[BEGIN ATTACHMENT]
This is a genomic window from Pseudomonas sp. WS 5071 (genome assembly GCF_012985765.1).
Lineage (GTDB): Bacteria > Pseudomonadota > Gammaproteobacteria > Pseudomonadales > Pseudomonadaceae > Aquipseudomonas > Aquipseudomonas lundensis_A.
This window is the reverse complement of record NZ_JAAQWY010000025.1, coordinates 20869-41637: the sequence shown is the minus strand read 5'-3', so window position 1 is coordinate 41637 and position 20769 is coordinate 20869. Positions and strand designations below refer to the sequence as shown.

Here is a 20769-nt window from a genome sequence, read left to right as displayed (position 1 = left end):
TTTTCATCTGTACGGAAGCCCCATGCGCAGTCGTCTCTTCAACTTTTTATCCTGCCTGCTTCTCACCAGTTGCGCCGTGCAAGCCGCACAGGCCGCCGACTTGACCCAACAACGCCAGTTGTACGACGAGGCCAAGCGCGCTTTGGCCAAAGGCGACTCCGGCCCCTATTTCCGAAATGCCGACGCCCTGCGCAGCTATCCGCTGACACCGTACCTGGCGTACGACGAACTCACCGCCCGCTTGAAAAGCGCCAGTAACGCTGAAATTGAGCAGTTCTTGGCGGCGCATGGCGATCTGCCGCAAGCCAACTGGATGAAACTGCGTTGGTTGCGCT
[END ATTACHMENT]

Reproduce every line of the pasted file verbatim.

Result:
This is a genomic window from Pseudomonas sp. WS 5071 (genome assembly GCF_012985765.1).
Lineage (GTDB): Bacteria > Pseudomonadota > Gammaproteobacteria > Pseudomonadales > Pseudomonadaceae > Aquipseudomonas > Aquipseudomonas lundensis_A.
This window is the reverse complement of record NZ_JAAQWY010000025.1, coordinates 20869-41637: the sequence shown is the minus strand read 5'-3', so window position 1 is coordinate 41637 and position 20769 is coordinate 20869. Positions and strand designations below refer to the sequence as shown.

Here is a 20769-nt window from a genome sequence, read left to right as displayed (position 1 = left end):
TTTTCATCTGTACGGAAGCCCCATGCGCAGTCGTCTCTTCAACTTTTTATCCTGCCTGCTTCTCACCAGTTGCGCCGTGCAAGCCGCACAGGCCGCCGACTTGACCCAACAACGCCAGTTGTACGACGAGGCCAAGCGCGCTTTGGCCAAAGGCGACTCCGGCCCCTATTTCCGAAATGCCGACGCCCTGCGCAGCTATCCGCTGACACCGTACCTGGCGTACGACGAACTCACCGCCCGCTTGAAAAGCGCCAGTAACGCTGAAATTGAGCAGTTCTTGGCGGCGCATGGCGATCTGCCGCAAGCCAACTGGATGAAACTGCGTTGGTTGCGCT